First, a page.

An important aspect of the present invention is to assure that the antennas are isotropic (so as to receive arbitrary field polarizations equally), substantially flat in frequency response over the frequency band of interest, and minimally, or insignificantly, perturb the complex near or far EM fields. This can be accomplished by using band-pass filters to shape the diode-detected signals relative to frequency and by utilizing antennas having a length equal to or less than one-tenth the wavelength of the highest frequency to be received. Also, the use of high-resistance leads to the antennas tends to prevent disturbance of the EM fields by the leads. Possible configurations for a dipole antenna D1 and a loop antenna L1 are shown in FIG. 3. A Schottky diode d1 is placed across the gap in dipole D1 and high-resistance leads 12 and 14 and are used to bring out the detected signal. The inherent source capacitance of the dipole and load resistance of the diode, respectively, form a high pass RC filter. Such filter arrangements are shown in U.S. Pat. Nos. 3,750,017 and 4,008,477. Also see "EM Probe with Fiber Optic Telemetry System", by Bassen, Herman and Hoss, published in Vol. 20, April 1977, Microwave Journal.
It is also possible to utilize resistors R1, R2, R3 and capacitors C1, C2 to form the proper frequency shaping filter where inherent capacitive and resistive values of the antenna and diode are not of the proper value to provide desired filter characteristics.
The loop antenna also has a filter and diode arrangement with C3, C4, C5 and C6 and R4 forming the filter, and Schottky diode d2 across the loop antenna end of the high-resistance leads 16 and 18 performing the detection function.
In a test model in which the diameter of each loop antenna was 50 mm and the length of each dipole was 45 mm, both the loop and dipole antennas had a flat frequency response from 10 to 100 MHz within ±1 dB. The following component values would be typical for a 50 mm diameter loop antenna with a substantially flat response from 10-100 MHz:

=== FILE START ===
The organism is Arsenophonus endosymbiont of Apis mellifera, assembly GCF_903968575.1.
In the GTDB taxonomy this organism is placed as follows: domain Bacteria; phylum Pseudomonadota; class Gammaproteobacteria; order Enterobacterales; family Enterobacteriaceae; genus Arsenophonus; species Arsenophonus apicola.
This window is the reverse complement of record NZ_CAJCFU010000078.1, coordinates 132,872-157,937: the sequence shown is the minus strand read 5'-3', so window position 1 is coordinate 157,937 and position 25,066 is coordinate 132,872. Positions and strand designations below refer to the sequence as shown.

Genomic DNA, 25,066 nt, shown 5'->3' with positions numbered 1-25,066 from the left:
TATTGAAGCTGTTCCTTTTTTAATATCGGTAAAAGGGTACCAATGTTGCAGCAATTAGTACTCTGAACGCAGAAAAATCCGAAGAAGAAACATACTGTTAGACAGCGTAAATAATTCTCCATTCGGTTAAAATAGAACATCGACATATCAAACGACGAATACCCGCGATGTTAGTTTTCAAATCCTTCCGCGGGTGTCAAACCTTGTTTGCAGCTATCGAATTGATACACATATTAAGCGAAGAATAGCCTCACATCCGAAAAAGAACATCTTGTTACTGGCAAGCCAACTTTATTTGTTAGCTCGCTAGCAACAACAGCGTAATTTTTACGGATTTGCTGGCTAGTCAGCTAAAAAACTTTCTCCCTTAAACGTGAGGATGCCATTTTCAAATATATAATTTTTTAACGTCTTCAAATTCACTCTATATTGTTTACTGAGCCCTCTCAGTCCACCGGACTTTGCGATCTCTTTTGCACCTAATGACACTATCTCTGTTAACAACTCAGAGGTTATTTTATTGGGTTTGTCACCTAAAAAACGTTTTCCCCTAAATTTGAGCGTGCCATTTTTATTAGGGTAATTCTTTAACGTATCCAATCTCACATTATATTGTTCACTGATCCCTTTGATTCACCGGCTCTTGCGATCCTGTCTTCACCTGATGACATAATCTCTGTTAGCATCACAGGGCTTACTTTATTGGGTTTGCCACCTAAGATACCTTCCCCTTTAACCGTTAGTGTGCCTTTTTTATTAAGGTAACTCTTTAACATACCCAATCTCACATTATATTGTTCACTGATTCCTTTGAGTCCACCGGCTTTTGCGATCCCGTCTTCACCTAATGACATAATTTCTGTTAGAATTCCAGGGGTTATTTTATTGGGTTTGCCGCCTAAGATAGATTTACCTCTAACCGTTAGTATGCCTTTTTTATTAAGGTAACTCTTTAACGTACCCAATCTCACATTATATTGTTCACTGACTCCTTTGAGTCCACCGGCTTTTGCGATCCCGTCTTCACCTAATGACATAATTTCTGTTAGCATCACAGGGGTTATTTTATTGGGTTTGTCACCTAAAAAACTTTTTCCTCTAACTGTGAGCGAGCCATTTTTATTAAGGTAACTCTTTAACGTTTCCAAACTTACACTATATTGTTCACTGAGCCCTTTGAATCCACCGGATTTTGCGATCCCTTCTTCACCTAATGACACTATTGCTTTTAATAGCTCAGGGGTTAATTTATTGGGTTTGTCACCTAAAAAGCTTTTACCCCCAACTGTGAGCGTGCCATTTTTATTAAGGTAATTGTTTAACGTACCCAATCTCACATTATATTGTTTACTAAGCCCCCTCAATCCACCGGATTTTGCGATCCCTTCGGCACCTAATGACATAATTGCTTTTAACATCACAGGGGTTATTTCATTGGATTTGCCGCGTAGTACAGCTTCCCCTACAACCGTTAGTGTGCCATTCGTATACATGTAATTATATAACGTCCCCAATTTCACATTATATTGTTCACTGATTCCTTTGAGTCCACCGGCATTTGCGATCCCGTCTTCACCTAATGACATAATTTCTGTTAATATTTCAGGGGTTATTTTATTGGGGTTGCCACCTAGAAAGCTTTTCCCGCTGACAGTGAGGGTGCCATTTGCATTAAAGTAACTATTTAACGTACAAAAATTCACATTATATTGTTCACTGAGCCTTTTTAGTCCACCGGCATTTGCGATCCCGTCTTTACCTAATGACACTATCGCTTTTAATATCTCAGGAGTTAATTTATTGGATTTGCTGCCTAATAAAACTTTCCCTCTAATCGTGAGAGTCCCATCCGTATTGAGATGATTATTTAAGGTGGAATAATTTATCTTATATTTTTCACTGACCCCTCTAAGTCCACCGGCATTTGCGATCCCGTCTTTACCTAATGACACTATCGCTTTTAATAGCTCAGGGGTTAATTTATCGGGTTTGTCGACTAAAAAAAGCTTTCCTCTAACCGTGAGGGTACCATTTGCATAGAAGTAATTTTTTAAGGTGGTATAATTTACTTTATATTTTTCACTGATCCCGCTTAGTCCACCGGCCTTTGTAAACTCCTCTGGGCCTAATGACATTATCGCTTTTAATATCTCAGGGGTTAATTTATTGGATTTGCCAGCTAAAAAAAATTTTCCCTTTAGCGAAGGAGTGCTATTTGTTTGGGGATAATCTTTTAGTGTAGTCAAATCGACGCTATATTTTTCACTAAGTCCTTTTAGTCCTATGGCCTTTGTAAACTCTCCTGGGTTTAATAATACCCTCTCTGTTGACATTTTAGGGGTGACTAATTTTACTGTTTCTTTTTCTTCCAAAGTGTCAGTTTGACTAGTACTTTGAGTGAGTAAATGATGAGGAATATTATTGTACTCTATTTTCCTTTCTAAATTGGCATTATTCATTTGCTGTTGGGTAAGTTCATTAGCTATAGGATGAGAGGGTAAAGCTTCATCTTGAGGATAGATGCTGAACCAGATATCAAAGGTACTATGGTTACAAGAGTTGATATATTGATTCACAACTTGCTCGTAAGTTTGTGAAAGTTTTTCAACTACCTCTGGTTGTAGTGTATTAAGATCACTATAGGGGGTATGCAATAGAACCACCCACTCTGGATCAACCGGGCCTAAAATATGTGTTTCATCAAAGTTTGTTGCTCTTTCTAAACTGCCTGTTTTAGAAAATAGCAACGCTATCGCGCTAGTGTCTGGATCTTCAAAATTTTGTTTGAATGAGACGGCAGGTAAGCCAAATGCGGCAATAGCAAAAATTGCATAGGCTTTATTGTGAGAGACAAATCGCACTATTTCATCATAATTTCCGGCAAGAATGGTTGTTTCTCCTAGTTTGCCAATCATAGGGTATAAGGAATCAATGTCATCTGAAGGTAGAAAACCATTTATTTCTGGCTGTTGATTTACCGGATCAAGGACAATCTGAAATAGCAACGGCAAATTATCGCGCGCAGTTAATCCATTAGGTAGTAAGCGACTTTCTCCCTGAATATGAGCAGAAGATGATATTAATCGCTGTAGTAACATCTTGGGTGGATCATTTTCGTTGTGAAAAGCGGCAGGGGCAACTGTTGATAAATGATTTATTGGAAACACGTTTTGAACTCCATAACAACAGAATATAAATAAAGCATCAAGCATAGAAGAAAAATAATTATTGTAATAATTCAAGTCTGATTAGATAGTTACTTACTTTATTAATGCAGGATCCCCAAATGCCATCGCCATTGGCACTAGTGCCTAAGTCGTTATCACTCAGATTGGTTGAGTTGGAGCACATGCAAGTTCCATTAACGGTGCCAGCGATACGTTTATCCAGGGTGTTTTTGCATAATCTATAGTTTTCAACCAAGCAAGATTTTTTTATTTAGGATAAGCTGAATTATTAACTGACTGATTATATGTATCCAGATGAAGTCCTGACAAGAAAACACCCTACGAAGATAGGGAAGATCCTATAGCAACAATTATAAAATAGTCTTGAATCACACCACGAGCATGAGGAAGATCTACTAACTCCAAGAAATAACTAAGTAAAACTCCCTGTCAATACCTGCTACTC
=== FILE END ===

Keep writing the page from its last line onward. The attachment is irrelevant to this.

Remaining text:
C3 --20 nanofarads
C4 --20 nanofarads
C5 --20 nanofarads
C6 --20 nanofarads
R4 --5 ohms.
To minimize any possibility of the production of standing waves by the dipoles and loops, which would perturb the EM fields within the spatial volume of the probe and would interfere with the performance of the antennas, the length of the dipoles and the diameter of the loops are kept equal to or less than one-tenth of the wavelength of the highest frequency to be received by the probe.
FIGS. 4 and 5 indicate various orientations of a dipole and a loop antenna, each lying in the same plane, with respect to the electromagnetic fields. In all cases, the E-field vector lies in the plane of the loop and its direction is upward in the figures. The H-field vector is either perpendicular to the plane of the loop with its direction into the paper away from the observer, or parallel to the plane of the loop. The E-field pickup ratio (V2 /V1) of the loop (H-probe) for the antenna orientations of FIGS. 4a and 4b can be better than -13 dB with respect to H-field response. Dipole antenna pattern degradation (due to high-resistance-lead pickup and loop influence on the dipole) is determined by measuring a ratio V2 /V1 (for the E-probe) of better than -25 dB can be obtained for the orientations shown in FIGS. 5a and 5b.
FIG. 6 shows an overall schematic circuit of the invention including the circuitry necessary to measure the three individual vector components of the total magnetic field intensity and the three individual vector components of the total electric field intensity, and to display these results separately.
The three sets of antennas are indicated by the legends H1 through H3 and E1 through E3, together with more or less conventional symbols for magnetic and electric field antennas. The difference in the orientation of the antennas is to indicate the mutual orthogonal arrangement of each set of antennas. Each antenna is associated with a square law detector circuit 30 and a signal conditioning means 32. The output of the signal conditioner 32 is passed on to an analog to digital converter 34, and from there onto a temporary data processing and storage means 36. Thereafter, the accumulated data is sent onto the data display 38. A permanent data recorder 44 can be associated with the system to record results permanently, as needed.